Why your startup needs a budget

Startup Budget Post

You’re a cool startup. You’re moving fast and pivoting as needed. Nothing is written in stone and your team is small enough that you can change direction quickly. What do you need a budget for? Budgets are for big companies with accounting departments and corporate cost codes, not startups, right?


Think of your tech startup budget as your growth strategy

Startups need one of those. Your startup is hopefully producing revenue and might even be making enough money that you can start spending on things like other team members to help your business grow. You need a plan to know which people to hire, and when and how new hires will affect your revenue and expenses. This is your budget, aka growth strategy plan, aka you need this!

You also need a flexible startup budget template

Budgeting is hard, and your growth plan needs to be simple and flexible. There are distinct benefits to using a spreadsheet template:

  1. It enables you to easily experiment with different strategies by simply changing numbers
  2. You can experiment with faster versus slower growth by testing what the outcome will be if you spend more or less
  3. It provides an easy way to communicate your growth strategy to your co-founders and investors (to get their feedback)
  4. It helps you determine when additional funding may be required
  5. You can plug in actual numbers as time passes to see if your strategy is working


LogicBoost has created a free startup budget template specifically for tech startups—our specialty.
We deliberately keep it to a single sheet for simplicity and avoid complex formulas. Feel free to customize it to your liking!

Your business budget format: keep things simple.

The most important financial documents for your startup are your Balance Sheet and your Profit & Loss statement. Get these monthly from your bookkeeper and review them in your monthly board meeting. Your budget should roughly follow the format of your Profit & Less statement but be projections instead of actuals. At a high level, you want to see how your revenue grows compared to your expenses.

In a B2B SaaS startup, your revenue section should track:

  • New business
  • Upsell of existing business
  • Renewal of existing business

Your expenses should be detailed on the number of hires around:

  • Salespeople – to drive new business
  • Marketing people – to drive inbound leads
  • Research and Development (R&D engineers – to fix bugs and add enhancements to the product)
  • Customer success managers to onboard customers and keep them happy for upsell and retention

You probably require less granularity over fixes costs like founders’ salaries and General and Administrative (G&A) expense. But you do need to see the bottom line each month showing the profit or loss, and also the cash on hand. Remember cash is oxygen for your tech startup—without cash your startup dies.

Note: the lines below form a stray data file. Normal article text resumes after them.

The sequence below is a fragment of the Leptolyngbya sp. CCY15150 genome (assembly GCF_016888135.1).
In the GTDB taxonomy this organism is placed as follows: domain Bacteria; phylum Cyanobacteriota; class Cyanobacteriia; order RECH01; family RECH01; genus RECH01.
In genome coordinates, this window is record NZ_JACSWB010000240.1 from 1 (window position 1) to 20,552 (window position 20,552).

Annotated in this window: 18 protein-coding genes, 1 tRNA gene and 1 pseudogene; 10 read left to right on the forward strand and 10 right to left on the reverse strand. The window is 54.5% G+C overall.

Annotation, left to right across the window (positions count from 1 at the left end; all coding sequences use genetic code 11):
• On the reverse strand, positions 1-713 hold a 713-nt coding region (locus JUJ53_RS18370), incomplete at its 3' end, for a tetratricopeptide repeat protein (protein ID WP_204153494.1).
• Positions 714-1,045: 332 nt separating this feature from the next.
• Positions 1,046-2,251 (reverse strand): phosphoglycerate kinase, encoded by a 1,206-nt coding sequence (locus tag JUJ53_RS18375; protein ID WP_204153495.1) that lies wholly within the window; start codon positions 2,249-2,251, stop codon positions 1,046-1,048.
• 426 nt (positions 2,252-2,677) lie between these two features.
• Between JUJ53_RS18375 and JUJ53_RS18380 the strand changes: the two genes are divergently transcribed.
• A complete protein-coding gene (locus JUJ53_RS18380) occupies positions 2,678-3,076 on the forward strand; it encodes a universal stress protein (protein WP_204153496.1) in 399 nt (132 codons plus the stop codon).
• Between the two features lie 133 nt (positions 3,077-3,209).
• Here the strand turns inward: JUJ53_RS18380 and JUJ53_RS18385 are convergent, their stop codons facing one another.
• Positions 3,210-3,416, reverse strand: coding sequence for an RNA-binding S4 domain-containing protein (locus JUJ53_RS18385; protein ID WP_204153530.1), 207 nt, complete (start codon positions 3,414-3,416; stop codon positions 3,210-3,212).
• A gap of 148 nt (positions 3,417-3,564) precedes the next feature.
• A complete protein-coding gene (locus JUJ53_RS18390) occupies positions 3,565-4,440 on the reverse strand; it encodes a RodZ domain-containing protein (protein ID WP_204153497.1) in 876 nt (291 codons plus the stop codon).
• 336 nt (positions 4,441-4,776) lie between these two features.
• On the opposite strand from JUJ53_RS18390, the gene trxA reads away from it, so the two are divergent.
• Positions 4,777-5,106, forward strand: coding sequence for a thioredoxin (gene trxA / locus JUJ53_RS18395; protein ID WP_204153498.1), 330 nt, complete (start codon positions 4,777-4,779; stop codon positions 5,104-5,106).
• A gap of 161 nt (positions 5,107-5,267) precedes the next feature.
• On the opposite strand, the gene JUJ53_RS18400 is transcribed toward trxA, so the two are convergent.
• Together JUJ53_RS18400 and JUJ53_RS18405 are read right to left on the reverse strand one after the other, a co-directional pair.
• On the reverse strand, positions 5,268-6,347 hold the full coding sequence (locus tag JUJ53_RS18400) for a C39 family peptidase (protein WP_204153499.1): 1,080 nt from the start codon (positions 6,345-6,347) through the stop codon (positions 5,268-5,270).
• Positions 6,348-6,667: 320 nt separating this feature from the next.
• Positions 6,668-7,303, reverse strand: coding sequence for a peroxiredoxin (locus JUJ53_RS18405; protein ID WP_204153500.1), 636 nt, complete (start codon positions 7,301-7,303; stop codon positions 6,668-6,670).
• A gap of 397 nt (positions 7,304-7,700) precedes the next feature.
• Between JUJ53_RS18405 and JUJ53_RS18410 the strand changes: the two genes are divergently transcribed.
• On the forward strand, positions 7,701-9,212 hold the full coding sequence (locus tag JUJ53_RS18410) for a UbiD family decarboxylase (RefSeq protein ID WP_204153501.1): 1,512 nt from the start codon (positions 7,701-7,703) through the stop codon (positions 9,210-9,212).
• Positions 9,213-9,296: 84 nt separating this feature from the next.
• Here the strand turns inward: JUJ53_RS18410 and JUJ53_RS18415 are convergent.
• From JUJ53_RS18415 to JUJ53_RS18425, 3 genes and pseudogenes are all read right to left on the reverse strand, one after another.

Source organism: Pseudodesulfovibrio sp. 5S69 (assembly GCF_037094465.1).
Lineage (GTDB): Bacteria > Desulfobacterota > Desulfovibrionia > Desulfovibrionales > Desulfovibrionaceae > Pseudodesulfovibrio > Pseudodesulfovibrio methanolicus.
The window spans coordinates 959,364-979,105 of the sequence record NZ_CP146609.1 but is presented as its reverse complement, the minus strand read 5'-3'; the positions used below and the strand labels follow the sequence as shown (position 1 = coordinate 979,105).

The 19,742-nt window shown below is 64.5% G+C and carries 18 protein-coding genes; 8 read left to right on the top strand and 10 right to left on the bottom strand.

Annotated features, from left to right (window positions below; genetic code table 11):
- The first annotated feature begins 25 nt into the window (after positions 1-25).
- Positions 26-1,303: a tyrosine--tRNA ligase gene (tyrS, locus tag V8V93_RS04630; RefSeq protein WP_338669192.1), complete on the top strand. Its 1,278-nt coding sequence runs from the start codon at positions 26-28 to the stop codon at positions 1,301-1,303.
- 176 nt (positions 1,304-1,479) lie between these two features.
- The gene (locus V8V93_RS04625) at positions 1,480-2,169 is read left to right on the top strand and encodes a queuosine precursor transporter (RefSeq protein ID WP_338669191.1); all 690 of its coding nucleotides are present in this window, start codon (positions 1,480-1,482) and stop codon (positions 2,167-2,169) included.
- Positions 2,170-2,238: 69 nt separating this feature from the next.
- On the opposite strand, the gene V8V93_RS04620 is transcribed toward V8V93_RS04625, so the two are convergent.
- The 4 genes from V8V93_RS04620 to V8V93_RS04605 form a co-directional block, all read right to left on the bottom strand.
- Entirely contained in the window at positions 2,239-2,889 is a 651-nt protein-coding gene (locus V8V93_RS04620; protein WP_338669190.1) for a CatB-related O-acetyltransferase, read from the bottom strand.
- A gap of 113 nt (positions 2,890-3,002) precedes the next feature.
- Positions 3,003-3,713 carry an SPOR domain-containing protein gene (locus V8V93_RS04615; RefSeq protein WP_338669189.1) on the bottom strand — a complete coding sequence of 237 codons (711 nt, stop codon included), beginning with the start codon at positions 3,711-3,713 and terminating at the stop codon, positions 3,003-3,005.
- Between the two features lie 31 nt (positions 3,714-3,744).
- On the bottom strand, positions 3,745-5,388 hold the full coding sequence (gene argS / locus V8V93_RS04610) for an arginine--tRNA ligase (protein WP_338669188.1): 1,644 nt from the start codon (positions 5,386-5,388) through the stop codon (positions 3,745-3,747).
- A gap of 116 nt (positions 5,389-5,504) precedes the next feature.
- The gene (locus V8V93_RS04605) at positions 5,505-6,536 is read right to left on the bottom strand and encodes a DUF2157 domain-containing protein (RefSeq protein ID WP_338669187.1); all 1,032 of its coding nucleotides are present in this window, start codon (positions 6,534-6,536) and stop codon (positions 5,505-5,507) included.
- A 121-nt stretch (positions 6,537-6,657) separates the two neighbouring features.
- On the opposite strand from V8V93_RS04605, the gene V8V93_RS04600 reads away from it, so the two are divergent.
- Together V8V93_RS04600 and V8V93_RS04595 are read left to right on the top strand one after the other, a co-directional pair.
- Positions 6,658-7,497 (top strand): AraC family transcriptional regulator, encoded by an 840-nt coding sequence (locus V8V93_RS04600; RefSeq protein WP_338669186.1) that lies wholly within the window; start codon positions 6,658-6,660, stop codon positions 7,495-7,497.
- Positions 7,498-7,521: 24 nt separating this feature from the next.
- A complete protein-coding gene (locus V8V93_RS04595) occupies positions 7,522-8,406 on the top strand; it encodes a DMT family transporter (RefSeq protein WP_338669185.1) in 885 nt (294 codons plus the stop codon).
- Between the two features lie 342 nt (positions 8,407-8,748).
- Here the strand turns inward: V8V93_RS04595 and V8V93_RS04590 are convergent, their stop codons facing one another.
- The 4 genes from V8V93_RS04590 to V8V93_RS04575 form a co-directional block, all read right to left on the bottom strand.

Cash is oxygen for your tech startup

The purpose of using a startup budget template is to experiment with your budget by changing your hires to see how you expect it to affect revenue growth. Then, compare that to the cost of those hires, your profitability and how it impacts your cash on hand.

How do I determine how many employees I will need to hire?

It’s not easy, and the answer will be different depending on your needs, dreams, and financial resources. And that’s where the flexibility of your budget template comes into play.

These are the typical questions you must ask:

  • What will my close rate be on inbound leads and then demos?
  • What will my average selling price be?
  • How many deals can a salesperson handle?
  • How many customers can a customer success manager handle?
  • How many engineers do I need to add per 50 new customers?

If you’re lucky, you already know the exact answer to some of the questions, but there’s a good chance you’ll be making some educated guesses, seeing how they affect your budget, and revising them.

Do I have to stick to the business budget?

Not really. It is mostly a planning tool. You will learn things over time and the budget plan will change. Perhaps you realize that your inbound marketing is not as effective as you anticipated, and you need to spend more money on outbound efforts. This will change your hiring plans and you will have to adapt your budget. This is where you’ll be glad you used a template.

Improving your budgeting skills will pay off over time. The budget will become more important to the business as you slowly build entire departments, and management expands. Your budgeting muscle is a good one to start exercising!

My story: Budgeting gets more sophisticated as your startup grows, and ultimately becomes critical to your success. In my Cybersecurity Startup things got quite scary with the budget. My revenue was around $6M per year at one point, with a marketing budget of $2M per year. But the marketing spend would often be for marketing events that had to be paid one year in advance, and we could expect to see sales from the events only about 6 months after the event! Also, our accounts receivable (AR) was getting bigger and taxes were due on profits—even if we hadn’t been paid yet.
Managing the budget became a challenge as so much cash was going out the door for the future, yet we still had to meet payroll each month. So, start learning how to budget today!

Startup Budget with Muscle

Budgeting Tip: A Profit & Loss statement has all the accounting rigor and discipline. This means it’s long and complex with lots of categories. Feel free to summarize your budget into high-level categories that are more useful to you. Also, pass the feedback to your accountant so that your books reflect more of how you view the business. They will probably be only too happy to help with your budget going forward. Accountants love that stuff!

If you haven’t already, download our Tech Startup Budget Template here. It’s free!